I wanted to be more excited about Capcom's Dead Rising 2, but I have to be honest—the first game just left me more aggravated than pleased. Sure, the core idea of the game is brilliant (zombies, mall, everything's a weapon…) but the stupid A.I. and faulty save system killed it for me.
I'm hoping Dead Rising 2 fixes those issues, but even if it doesn't, this trailer has upped my interest almost exponentially. If you jump to the 1:51 mark, you'll see hero Chuck sporting dual chainsaws on a wooden stick—and it may be the coolest thing ever. Not to be outdone, he then straps two chainsaws to his motorcycle, and the zombie slaughter kicks into high gear. I have to be honest, I'll put up with a lot of suck for the opportunity to run around as a dual-saber chainsaw slinging Darth Maul wannabe killing hordes of the undead. This, my friends, is why I love being a gamer.
My wife bought me the PlayStation 3 Collector's Edition of Resident Evil 5 on the day it came out. She knew that I hadn't yet decided which system I wanted the game for, and that I might end up trading it out, but she figured it would be a nice surprise to bring it home on release day anyway. The crux of my indecision came down to deciding between better graphics on a crappier system or slightly worse graphics on a more reliable system.
Just found this in my inbox, courtesy of the good folks at Capcom.
We are happy to announce that the wait for new Resident Evil 5 content is almost over! The new online multiplayer Versus mode will be available to download on Xbox LIVE and PlayStation Network beginning tomorrow, Tuesday, April 7, 2009. For 400 Microsoft Points on Xbox LIVE, or $4.99 on the PlayStation Network, Resident Evil fans will be able to go up against each other for the most terrifying Versus mode to date.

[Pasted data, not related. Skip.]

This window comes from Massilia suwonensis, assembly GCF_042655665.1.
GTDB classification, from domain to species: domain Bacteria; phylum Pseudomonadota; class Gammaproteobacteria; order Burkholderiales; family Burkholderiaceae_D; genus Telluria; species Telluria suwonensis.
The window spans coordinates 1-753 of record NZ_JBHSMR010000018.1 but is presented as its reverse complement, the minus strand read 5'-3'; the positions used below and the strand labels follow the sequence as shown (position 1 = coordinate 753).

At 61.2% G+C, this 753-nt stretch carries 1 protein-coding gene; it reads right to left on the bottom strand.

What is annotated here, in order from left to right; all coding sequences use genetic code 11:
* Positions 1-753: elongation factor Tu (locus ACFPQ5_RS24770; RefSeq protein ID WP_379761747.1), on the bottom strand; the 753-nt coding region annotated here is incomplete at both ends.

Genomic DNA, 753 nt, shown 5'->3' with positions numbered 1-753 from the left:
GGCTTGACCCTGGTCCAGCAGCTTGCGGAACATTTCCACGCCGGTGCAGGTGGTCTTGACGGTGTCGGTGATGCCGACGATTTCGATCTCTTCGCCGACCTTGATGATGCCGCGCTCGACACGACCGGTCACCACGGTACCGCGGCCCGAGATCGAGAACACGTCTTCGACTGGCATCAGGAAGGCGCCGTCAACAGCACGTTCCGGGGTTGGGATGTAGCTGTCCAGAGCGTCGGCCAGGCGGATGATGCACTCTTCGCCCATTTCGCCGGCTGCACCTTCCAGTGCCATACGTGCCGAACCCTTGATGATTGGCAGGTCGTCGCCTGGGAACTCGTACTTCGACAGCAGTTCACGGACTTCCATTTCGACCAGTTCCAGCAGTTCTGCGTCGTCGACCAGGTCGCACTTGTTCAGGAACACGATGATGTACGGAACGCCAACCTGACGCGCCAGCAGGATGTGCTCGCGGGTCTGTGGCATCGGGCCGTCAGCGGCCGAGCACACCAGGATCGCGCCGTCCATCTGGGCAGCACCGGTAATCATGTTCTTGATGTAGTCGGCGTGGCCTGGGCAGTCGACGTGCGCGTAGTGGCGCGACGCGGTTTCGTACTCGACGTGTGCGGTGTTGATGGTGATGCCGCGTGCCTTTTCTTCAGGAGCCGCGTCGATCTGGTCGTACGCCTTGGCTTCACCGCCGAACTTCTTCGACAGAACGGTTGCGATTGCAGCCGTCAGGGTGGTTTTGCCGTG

Versus allows up to four players to match wits in online battles across two very different game types. Slayer’s Rule is a point-based game that challenges players to kill Majinis. In Survivor’s Rule, players hunt the most dangerous game, each other! Players can begin the hunt as Chris, Sheva or other secret characters, and choose from either one-on-one or two-versus-two team matches for either of the two gameplay styles.
Now, let the debate as to whether or not we should have to pay $5 for this content commence…
Game site GoNintendo confirms the rumors that have been floating around for awhile now–Silent Hill is getting a remake on the Nintendo Wii. The latest issue of Nintendo Power features news and screenshots on the new version, currently titled Silent Hill: Shattered Memories.
There aren't many video games that do a good job of bringing in significant others, at least not of the kinds of games that I like to play. Sure, there are the standbys like Guitar Hero and its ilk. Super Mario Galaxy did sort of okay in this respect, albeit in a limited fashion. Of course, there are many Wii games that appeal to spouses, such as Wii Sports, Resident Evil: The Umbrella Chronicles, and countless other lesser titles. But those aren't the kinds of games I usually want to play. So what's a gaming-oriented guy to do? Enter Resident Evil 5.
I forgot to post this yesterday, but just in case you missed it, here's the trailer for Resident Evil: The Darkside Chronicles.
This Wii-exclusive is a sequel to the on-rails shooter Resident Evil: The Umbrella Chronicles and promises to take players back to some classic Resident Evil environments and let them shoot hordes of flesh eating zombies while doing it.
Expect to waggle your Wii-mote at The Darkside Chronicles later this year.
Don’t get me wrong. I really like DLC when it's done right, and it's something that I think is going to become a very vital part of the industry, if it hasn't already. (And really, I think it already has.)
That said, certain companies and their practices are really starting to piss me off.
In my mind, it seems to me that the proper role for DLC is to extend the life of a game after it's been out for a while and would ordinarily have been put aside in favor of newer releases. Perfect examples would be something like the add-on missions for Oblivion, Mass Effect or Fallout 3, each new piece of content able to reignite interest in games that would likely have been traded in or covered with dust on a shelf if not for the knowledge that something else would be coming down the pike. A trait common to all of these is that their core games were all unquestionably complete in and of themselves, including all the trappings we'd expect.
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